Rise of the Libertarians


10 reasons why Slate, Salon and the progressive media are afraid

Max Borders writes:  A lot of people are messing with libertarianism. We get it. If you see an alternative worldview gaining currency as your own is starting to lose out: attack, attack, attack. Strategically, it’s probably smart.

When Jane Mayer wrote that sloppy hit piece for The New Yorker against the Brothers Koch a few years back, it was way more strategic than personal: These are the folks who give money to organizations that don’t agree with you about lots of things. If you want to weaken those groups, villainize the funders by any means necessary to make their donations toxic.

the_libertarian_plot_sticker-refecfbfb70314a6b92b50b97a0b7c25f_v9i40_8byvr_512Well played. The bigger problem for progressives, however, is that libertarianism has grown far larger than any billionaire’s money. So you have to do still more to kill the movement. At the very least that means using heaping helpings of intellectual dishonesty. Can you swiftboat a movement?

In a recent New York Times piece profiling Rand Paul, Sam Tanenhaus and Jim Rutenberg write that libertarians are a bunch of “antitax activists and war protestors, John Birch Society members, and a smatter of truthers who suspect the government’s hand in the 2001 terrorist attacks.” Why would the Times not instead describe folks like Times columnist Tyler Cowen, Nobel Laureate Vernon Smith, Whole Foods CEO John Mackey, or investor Peter Thiel? That’s not part of the narrative.

Let’s get to the heart of the matter: Progressives are afraid. Read the rest of this entry »

Who Dreams of Being Average?

The American Dream has long evoked the idea that the next generation will have a better life than the previous one. Today, many Americans feel that dream is in jeopardy.

The American Dream has long evoked the idea that the next generation will have a better life than the previous one. Today, many Americans feel that dream is in jeopardy.

 Average Is Over—But the American Dream Lives On

Who dreams of being average? Americans define personal success in different ways, but certainly no one strives for mediocrity. The children of Lake Wobegon, after all, were “all above average.”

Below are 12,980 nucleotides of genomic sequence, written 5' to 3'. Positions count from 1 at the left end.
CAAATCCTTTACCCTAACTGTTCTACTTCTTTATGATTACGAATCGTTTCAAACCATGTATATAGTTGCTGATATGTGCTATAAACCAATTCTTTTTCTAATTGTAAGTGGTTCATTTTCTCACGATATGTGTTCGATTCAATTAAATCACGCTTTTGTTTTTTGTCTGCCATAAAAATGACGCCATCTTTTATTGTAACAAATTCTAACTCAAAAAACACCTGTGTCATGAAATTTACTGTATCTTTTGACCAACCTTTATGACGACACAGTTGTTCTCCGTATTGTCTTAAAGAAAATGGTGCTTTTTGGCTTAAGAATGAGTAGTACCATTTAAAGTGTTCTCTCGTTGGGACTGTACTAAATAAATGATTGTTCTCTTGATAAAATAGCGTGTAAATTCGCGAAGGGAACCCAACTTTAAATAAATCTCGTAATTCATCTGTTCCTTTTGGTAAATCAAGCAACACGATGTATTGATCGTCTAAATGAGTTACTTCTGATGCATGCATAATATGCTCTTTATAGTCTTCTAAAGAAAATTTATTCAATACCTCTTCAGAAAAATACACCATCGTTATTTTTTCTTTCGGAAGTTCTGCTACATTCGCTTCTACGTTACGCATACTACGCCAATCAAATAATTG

Perhaps this explains why some reviewers have understood the glum predictions of Tyler Cowen’s Average Is Over—that shifts in the labor market will cause the middle class to dwindle—as heralds of the death of the American Dream. This understanding misses the real thrust of Cowen’s book.

Everyone has their own notions of what constitutes the American Dream, but when writer and historian James Truslow Adams coined the phrase in the 1930s, he wrote that in America “life should be better and richer and fuller for everyone, with opportunity for each according to ability or achievement.” Cowen’s vision of our future actually reinforces this idea. Read the rest of this entry »

The Gold-Plated Ambulance

The necessity of innovation and the social value of gazillionaires.

Kevin D. Williamson observes: A few years ago, a friend of mine was mortally ill with little prospect of treatment for his condition. He learned that there was a newly developed experimental surgery that might be of help, but there were only a few doctors anywhere in the world performing it. But he was a man of considerable financial resources, so he tracked down the physician who had invented the procedure, negotiated terms, and flew him several thousand miles for the treatment. How much expense this entailed I do not know, but I assume it was somewhere between sobering and staggering.

Very wealthy people can do things like that — that is the definition of being very wealthy. The economist Tyler Cowen was denounced for his “sociopathic callousness” for arguing that realistic health-care reform means accepting the fact that “sometimes poor people will die just because they are poor.” Laura Clawson, who hails from the shallow end of the dime-deep intellectual pool at Daily Kos, spoke for the conventional liberal worldview in maintaining that this line of thinking is “monstrous. In the direct sense that you have to be a monster to think it, never mind publicly advocating it as policy. His equation of health care with ‘all sorts of other goods’ that the wealthy have and the poor don’t is a moral and ethical failing, not a logical one — he’s simply suggesting that the right to have treatment for asthma or diabetes is a moral equivalent with the right to have a gold-plated Rolls-Royce.”